But what about our governments? They ought’a be crucified for pidlin’ away the most powerful resource in the world. Their attitude is entirely unacceptable and quite frankly, unforgivable. Once our aquafers are depleted, the water is gone – forever, and what have we got for it? Parched throats to start with and after that – nothing. I mean NOTHING! I suppose we won’t be worryin’ much about it after that but there’s people who won’t want it to get to that point. Unfortunately, they’ll wait too long to fix it an’ it’ll be too late.
Winnipeg built an aqueduct from Shoal Lake (which opened in 1919) that supplies Winnipeg’s drinking water. It’s an amazing pipeline that nobody seems to bellyache about. Of course in usual government fashion the First Nations were ignored in the use of the water until just recently and now under pressure governments are contributing to a “Freedom Road” for the people and a treatment plant so that it’s boil water designation can be lifted.
Well let’s get down to it then. Who would object to pipelines bein’ built to bring water to both coasts to be shipped to wherever, say to Haiti by shipload as a humanitarian gesture, or the reservations up north so they finally have clean drinking water? Who would object to shipping water to California in exchange for reasonable prices on produce? Who would object to the diminishing plastic water bottles from our refuse? Who would object to the First Nations having stewardship over the nation’s water since they have more knowledge of it than anybody else?
We could be solving so many world problems with this, the most powerful resource there is, with tough rules for distribution and an open and transparent stewardship. At least that’s how it seems to me from up here on the top shelf.

Just sayin’.

Saturday, October 8, 2016

Dumbing Down Humanity

Dumbing Down Humanity
                Every mornin’ I get up at about five to start my daily routine of pluggin’ in the coffee maker, turnin’ on all the lights, my computer, an’ goin’ out fer a smoke in the mornin’ air. That daily habit seems to make sense for me. Some of it is necessary for the start of daily activities while others are just because they give me pleasure. Well I don’t call that “dumbing down”. That’s just livin’. It’s always been that way. Oh, maybe the activities are different, but the principle is the same. But that’s where it ends.
            The first thing I see when I turn on the TV to watch the news is Ty Domi tellin’ me to change my phone business so I can save money. Then I get to watch how they install one o’ them stair chairs so’s I can sit down while goin up an’ down the stairs an’ can avoid fallin’ down. After that there’s life insurance an’ health insurance an’ hearin’ aids and ad infinitim.
            Finally, they get down to the news o’ the day. At this hour o’ the mornin’ it’s the first kick at the cat for the news an’ weather, so I’m good with that. Next thing I know, Ty Domi’s back, an’ then the chair guy an’ about twenty minutes later we get another five minutes o’ news, followed by the same bunch o’ advertisers, followed by another five minutes o’ news until it gets to six o’clock. Well, guess what. They taped that first section o’ the news an’ now they’re playin’ it again. An’ the advertisers are the same ones from the last hour. Now I admit not everybody gets up at five o’clock, but really, this goes on ‘til noon – sometimes longer. I swear these people are tryin’ to dumb us down and it’s kinda workin’ because we keep on watchin’. At least that’s how it seems to me from up here on the top shelf.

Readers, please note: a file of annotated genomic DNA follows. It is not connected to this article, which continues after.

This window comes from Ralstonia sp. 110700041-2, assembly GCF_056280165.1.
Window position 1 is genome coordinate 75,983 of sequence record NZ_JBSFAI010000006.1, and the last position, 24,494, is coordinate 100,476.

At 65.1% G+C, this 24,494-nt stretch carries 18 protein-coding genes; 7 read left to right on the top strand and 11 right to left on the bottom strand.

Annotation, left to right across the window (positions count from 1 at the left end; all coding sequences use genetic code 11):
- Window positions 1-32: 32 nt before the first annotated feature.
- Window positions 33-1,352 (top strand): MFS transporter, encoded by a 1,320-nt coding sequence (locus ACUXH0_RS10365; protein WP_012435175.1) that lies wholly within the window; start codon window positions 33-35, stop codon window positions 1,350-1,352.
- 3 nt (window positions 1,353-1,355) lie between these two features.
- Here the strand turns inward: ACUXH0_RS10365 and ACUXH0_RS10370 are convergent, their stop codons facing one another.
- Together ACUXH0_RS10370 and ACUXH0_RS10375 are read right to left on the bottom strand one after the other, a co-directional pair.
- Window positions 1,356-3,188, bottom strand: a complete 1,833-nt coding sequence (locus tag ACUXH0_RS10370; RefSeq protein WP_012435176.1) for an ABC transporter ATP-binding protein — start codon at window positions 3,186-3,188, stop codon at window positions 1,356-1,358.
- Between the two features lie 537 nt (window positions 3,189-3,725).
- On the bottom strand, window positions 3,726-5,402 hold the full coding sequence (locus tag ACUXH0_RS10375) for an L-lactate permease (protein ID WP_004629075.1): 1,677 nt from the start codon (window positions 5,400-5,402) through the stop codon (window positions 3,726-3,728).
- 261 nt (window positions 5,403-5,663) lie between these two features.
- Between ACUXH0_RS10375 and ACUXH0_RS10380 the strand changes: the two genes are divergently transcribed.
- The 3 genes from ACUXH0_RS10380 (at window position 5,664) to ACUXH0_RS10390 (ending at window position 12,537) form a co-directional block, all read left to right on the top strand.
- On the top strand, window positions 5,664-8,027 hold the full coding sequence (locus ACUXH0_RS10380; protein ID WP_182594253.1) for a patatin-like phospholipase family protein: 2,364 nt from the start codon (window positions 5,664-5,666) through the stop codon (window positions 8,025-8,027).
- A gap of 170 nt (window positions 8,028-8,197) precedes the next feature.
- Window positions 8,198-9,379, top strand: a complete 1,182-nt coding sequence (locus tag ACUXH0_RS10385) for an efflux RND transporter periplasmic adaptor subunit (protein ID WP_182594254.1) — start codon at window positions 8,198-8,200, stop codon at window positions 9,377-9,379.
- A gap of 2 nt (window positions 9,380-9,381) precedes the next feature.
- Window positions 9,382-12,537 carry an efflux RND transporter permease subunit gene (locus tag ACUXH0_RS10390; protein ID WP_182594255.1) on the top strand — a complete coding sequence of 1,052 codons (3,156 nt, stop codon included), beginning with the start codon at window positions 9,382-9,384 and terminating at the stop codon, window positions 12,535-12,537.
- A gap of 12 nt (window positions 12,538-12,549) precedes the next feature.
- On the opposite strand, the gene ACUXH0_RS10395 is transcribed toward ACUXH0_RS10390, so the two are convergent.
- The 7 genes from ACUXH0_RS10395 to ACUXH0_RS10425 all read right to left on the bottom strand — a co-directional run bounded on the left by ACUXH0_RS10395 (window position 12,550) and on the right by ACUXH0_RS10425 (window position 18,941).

Just sayin’.

Saturday, October 1, 2016

Posthumous Banking

Posthumous Banking
            It had been sittin’ in my craw for a long time, but I never brought it up until a friend mentioned it on Facebook. He said you should buy your art from artists who are alive. They don’t need the money after they’re dead. Well, ain’t that the truth?
            Whether they’re visual artists or musicians or whatever, it don’t make no never mind. It just don’t make no sense payin’ a fortune for the artist’s work after he’s gone an’ died (probably after livin’ in poverty his/ her whole life).
            Let me clarify that a little bit. There ain’t nothing’ wrong with the next o’ kin benefitin’ from the artist’s work. That’s not what I’m sayin’ at all. What I got a grudge against is all them lawyers, agents an’ promoters cashin’ in on the dead artist’s labors. Just ask yourself what the incomes are of the estates of Elvis Presley or Prince or Michael Jackson. I’d certainly like to see a breakdown of where the money goes.
On the other hand, Annie Pootoogook just died in an Ottawa river (under suspicious circumstances). She was a prominent and important Inuit artist who laid out her soul in her art and now it will be no more. Makes one wonder how much the worth of her work that’s already out there will increase in value now that she has gone – and who will benefit by it.
Not that the dead artists even give a rip about the money and the value of their work anymore. They don’t need the money. But it makes you think that somebody else is selling the artists souls for personal gain and what right do they have to do that? Oh, they can say they’re doing it to honor the artist – but somehow I don’t think so. At least that’s how it seems to me from up here on the top shelf.

Just sayin’.